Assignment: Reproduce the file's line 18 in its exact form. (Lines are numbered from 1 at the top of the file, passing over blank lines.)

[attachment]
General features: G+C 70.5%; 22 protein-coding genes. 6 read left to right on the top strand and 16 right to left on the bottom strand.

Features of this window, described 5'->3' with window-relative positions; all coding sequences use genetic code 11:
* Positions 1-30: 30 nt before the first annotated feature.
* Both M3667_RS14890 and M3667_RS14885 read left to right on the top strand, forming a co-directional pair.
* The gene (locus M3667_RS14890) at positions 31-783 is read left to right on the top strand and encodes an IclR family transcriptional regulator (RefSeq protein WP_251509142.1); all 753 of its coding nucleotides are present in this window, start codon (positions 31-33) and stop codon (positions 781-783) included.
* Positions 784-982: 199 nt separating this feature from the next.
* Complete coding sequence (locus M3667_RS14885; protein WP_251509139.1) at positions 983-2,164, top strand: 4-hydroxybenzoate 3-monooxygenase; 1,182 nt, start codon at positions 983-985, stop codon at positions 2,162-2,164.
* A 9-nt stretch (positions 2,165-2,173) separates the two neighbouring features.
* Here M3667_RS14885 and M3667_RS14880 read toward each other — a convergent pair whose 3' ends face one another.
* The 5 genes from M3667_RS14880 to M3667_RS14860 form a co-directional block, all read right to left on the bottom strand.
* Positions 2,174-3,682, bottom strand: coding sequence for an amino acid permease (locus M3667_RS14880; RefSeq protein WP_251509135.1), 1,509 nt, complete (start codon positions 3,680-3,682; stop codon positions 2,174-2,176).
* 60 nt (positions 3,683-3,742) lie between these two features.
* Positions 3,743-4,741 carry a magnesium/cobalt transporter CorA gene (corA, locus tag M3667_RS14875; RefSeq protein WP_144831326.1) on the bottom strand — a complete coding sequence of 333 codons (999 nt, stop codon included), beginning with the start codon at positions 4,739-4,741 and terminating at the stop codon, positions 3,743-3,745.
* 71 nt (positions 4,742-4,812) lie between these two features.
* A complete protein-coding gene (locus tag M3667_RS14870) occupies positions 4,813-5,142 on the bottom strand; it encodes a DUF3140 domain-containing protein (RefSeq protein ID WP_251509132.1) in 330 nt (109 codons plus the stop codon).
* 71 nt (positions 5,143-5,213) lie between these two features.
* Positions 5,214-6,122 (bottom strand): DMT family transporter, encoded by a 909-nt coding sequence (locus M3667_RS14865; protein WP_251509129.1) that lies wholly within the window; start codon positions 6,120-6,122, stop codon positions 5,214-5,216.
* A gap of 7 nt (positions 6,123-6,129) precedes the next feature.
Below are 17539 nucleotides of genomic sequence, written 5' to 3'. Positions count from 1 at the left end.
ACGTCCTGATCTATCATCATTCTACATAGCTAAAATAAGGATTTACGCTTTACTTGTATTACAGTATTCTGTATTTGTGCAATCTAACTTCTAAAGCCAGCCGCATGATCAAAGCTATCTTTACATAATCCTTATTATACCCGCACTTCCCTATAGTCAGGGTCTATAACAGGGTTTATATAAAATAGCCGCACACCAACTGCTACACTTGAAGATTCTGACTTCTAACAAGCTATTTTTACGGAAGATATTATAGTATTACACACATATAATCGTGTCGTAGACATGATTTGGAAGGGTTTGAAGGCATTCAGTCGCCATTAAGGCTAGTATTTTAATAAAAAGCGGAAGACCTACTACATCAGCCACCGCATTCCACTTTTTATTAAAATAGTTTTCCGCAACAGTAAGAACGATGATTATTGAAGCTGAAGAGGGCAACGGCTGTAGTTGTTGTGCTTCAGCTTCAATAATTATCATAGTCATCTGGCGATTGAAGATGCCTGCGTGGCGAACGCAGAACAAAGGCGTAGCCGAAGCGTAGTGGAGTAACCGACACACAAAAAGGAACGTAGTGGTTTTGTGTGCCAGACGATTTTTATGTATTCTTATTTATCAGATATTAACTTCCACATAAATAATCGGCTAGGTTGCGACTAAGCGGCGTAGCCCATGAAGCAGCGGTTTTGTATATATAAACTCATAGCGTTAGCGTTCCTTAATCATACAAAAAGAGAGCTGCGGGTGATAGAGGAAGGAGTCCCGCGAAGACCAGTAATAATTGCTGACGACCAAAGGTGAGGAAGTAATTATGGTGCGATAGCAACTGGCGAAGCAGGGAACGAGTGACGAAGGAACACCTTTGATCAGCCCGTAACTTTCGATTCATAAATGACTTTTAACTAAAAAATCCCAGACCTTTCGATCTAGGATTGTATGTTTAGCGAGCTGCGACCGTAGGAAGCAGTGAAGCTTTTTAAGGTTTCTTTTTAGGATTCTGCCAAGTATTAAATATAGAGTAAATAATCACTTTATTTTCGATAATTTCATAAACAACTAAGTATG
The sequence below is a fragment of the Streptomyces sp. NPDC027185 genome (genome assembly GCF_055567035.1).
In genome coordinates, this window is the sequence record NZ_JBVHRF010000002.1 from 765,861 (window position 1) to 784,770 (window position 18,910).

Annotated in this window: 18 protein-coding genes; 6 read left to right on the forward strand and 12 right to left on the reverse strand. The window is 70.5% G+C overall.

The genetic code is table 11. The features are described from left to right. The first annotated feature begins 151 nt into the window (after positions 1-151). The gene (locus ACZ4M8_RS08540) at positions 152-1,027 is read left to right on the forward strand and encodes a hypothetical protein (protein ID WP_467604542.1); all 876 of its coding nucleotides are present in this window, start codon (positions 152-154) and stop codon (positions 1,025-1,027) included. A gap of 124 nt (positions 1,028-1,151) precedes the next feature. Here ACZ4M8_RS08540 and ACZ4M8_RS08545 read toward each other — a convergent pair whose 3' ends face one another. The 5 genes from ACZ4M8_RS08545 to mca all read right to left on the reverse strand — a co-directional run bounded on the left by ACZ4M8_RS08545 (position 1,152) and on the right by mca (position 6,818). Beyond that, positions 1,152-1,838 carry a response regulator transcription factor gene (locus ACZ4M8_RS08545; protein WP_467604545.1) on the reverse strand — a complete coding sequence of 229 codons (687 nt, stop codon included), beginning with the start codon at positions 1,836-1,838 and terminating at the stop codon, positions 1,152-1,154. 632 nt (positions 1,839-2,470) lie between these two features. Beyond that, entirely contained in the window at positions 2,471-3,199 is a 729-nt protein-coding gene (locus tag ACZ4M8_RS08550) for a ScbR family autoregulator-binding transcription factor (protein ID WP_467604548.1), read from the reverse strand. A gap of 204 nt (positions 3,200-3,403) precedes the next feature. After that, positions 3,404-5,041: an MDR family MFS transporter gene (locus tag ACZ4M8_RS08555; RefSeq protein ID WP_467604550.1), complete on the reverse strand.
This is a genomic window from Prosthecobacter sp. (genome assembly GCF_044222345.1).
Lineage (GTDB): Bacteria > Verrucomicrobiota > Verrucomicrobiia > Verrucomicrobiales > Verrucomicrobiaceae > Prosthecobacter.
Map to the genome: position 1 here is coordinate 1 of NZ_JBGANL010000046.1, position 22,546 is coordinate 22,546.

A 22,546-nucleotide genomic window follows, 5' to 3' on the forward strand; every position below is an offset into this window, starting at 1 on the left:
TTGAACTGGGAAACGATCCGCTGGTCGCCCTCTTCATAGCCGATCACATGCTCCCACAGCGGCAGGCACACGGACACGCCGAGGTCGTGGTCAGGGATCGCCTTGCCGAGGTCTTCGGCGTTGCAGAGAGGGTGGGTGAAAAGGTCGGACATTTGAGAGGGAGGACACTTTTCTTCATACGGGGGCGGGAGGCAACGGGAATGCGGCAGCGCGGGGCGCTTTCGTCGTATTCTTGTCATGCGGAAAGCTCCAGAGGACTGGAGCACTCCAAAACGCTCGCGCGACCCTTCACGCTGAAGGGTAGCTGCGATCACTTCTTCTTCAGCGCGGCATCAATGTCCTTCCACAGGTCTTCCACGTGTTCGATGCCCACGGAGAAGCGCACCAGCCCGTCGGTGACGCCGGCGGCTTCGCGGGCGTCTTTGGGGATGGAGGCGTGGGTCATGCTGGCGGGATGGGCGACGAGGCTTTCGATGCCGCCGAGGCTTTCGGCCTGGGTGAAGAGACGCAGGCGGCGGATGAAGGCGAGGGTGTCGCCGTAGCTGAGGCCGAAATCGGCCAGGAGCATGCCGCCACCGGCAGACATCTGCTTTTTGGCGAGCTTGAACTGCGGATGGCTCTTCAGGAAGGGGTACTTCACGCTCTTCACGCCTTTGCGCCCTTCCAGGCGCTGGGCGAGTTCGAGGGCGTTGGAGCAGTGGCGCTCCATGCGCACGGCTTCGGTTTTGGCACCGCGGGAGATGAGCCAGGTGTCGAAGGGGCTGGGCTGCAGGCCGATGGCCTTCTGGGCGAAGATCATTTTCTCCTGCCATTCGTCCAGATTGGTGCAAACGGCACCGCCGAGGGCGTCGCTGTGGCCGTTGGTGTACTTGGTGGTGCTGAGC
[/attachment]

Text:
* A gap of 7 nt (positions 6,123-6,129) precedes the next feature.